mudplugger wrote:firstly, on kicking it over for the first start the oil pressure went up to 60+ psi, on starting, stopping and starting again it settled at 20psi and seemed to drop on revving,
Three possible causes of a sudden drop in oil pressure can be due to the crankshaft oil seal inverting (lip turns inside out), the OPRV could have stuck open, or a small piece of dirt or metal swarf stuck under the feed pump ball valve.
mudplugger wrote: the oil return was, and still is, impressive coming back into the frame return,
If the crank seal does become inverted, then a certain percentage of oil will go straight to the sump without passing through the crankshaft so you would still see a good return flow, however, this is just one possibility.
mudplugger wrote:secondly, the forks have been re built with new seals, new stanchions, I am sure new springs as well.
Who rebuilt the forks? You might be sure they are new springs but are you sure they are the correct springs?
mudplugger wrote: After compressing, they don't return to full height, I have to pull them back up to full height. I have loosened off the front wheel, bounced about and tightened clamps.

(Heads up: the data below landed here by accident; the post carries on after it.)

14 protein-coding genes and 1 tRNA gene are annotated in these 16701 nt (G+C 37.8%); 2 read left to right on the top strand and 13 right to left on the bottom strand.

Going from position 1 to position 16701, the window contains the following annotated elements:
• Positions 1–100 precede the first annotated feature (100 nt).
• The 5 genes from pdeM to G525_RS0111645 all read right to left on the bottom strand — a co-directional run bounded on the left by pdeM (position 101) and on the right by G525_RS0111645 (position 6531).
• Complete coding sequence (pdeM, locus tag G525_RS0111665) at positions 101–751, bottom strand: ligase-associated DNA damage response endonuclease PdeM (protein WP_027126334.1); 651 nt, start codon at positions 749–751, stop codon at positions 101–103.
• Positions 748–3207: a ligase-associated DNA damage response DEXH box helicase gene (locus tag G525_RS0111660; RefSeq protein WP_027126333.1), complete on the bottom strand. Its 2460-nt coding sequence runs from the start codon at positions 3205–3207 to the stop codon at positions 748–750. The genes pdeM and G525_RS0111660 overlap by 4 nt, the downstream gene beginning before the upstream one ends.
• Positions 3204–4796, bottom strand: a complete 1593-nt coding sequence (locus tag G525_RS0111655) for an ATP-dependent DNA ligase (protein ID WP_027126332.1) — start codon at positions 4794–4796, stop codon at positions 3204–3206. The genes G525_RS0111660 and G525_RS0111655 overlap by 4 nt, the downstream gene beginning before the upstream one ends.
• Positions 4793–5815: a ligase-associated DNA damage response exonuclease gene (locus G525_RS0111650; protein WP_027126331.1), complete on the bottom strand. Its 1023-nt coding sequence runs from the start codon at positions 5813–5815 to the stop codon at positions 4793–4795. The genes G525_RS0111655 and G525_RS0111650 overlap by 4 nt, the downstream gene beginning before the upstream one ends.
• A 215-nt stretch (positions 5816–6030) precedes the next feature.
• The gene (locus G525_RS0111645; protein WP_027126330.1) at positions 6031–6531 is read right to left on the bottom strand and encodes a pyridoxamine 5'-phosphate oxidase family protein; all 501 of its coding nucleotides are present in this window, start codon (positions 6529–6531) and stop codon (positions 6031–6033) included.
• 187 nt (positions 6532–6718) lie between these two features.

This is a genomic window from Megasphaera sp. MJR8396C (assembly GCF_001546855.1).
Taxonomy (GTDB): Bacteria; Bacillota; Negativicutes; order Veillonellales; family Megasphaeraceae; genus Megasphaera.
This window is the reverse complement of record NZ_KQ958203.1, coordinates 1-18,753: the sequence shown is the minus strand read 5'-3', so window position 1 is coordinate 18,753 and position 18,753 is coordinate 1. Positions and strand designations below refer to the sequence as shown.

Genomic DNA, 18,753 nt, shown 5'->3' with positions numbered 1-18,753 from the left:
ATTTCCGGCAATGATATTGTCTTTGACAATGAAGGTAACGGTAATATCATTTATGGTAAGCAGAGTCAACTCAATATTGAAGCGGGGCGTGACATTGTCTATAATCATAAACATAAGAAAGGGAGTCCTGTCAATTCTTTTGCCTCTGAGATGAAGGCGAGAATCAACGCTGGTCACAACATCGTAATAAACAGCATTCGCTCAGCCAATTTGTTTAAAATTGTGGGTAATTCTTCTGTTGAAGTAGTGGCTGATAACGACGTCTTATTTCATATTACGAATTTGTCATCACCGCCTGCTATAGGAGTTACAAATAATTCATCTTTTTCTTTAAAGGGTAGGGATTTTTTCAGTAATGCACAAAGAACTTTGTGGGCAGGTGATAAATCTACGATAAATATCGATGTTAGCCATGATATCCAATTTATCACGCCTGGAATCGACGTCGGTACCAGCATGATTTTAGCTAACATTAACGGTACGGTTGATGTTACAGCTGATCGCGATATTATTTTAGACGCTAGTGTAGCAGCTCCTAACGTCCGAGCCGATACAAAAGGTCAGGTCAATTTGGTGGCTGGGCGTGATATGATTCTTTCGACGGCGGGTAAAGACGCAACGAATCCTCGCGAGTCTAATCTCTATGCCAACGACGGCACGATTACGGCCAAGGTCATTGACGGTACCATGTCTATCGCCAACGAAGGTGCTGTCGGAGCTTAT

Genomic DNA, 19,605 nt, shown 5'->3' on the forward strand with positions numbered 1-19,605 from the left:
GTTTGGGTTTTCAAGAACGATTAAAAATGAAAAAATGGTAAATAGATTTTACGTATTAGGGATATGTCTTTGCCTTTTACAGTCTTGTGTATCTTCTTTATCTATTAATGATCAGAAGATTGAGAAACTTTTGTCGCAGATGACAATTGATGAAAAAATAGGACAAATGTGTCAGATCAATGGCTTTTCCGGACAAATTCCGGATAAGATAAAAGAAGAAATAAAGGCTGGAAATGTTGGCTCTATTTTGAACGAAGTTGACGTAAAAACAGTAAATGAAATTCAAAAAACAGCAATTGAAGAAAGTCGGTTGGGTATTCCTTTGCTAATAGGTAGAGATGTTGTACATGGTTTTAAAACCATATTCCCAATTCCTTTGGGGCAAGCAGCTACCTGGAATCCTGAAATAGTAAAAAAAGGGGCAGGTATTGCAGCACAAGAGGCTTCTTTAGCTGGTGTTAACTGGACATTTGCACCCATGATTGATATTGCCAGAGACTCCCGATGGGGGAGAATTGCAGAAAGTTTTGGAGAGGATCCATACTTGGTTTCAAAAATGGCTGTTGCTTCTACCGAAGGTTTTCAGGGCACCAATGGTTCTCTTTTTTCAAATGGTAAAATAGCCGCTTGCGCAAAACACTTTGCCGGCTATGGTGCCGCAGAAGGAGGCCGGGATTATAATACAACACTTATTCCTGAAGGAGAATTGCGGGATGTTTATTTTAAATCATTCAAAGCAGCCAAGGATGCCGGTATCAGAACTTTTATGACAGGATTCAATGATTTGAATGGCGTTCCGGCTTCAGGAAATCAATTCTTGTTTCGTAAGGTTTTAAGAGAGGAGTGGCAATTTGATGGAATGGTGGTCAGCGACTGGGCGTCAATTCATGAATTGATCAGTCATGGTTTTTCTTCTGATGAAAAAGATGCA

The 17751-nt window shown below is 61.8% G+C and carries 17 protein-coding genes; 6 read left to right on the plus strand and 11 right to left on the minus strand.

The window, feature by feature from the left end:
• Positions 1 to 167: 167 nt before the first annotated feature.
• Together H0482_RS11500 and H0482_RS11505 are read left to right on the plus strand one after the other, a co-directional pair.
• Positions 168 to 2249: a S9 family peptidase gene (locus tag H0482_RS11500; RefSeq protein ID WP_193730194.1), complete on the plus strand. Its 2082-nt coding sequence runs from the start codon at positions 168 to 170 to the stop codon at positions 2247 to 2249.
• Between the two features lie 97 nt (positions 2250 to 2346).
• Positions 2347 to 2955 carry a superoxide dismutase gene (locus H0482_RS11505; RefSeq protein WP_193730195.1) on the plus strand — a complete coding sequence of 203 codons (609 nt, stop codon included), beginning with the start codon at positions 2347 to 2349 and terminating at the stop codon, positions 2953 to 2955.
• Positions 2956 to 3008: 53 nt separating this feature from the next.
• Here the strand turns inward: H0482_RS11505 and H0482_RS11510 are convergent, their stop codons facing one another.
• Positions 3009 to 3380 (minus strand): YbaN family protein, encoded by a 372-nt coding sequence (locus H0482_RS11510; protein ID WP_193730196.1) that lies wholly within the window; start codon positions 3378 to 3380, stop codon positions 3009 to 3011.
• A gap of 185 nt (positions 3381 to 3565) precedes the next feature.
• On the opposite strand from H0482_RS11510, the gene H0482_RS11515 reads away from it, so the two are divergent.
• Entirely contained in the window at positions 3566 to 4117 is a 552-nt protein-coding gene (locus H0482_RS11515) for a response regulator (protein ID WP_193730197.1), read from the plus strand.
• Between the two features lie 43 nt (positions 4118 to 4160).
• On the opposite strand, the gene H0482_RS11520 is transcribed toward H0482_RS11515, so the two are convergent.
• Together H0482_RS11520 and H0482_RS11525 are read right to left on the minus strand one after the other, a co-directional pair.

I don't seem to have any bits left over, but it seems that a spacer or something has been missed on my part.
There's no spacer in the standard T140 fork.
A couple of suggestions.
The damper O-rings (97-4003) can be the cause of a 'sticky' fork action. There are better phenolic replacements for the standard O-rings.
Which type of fork seals?
If they are the original '78-on 'self-aligning' or 'leak-proof' type with interference-fit metal 'retainers' (like a large washer above the seal) then the retainers must be fitted so there is a gap below the retainer so the seal is free to 'float'. If the retainers are pressed down hard against the seals it can cause the forks to stick.